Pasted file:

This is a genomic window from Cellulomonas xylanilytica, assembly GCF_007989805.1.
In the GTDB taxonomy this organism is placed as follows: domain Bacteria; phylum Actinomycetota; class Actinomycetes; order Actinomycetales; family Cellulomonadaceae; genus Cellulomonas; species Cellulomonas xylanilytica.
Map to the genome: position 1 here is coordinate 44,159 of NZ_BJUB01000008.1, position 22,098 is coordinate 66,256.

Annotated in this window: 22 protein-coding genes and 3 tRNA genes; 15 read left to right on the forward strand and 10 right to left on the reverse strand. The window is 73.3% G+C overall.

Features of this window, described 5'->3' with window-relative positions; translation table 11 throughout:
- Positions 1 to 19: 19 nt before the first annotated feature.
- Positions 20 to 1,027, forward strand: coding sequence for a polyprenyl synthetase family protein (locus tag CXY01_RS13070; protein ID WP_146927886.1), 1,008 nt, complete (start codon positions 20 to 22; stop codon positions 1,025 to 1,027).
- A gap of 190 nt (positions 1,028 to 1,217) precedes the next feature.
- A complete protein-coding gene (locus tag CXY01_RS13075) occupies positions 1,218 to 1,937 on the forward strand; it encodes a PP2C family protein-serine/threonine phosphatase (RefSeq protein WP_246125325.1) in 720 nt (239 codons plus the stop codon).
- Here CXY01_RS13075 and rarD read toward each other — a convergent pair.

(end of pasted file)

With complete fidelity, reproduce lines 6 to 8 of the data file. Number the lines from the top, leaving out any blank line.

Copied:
- Positions 1 to 19: 19 nt before the first annotated feature.
- Positions 20 to 1,027, forward strand: coding sequence for a polyprenyl synthetase family protein (locus tag CXY01_RS13070; protein ID WP_146927886.1), 1,008 nt, complete (start codon positions 20 to 22; stop codon positions 1,025 to 1,027).
- A gap of 190 nt (positions 1,028 to 1,217) precedes the next feature.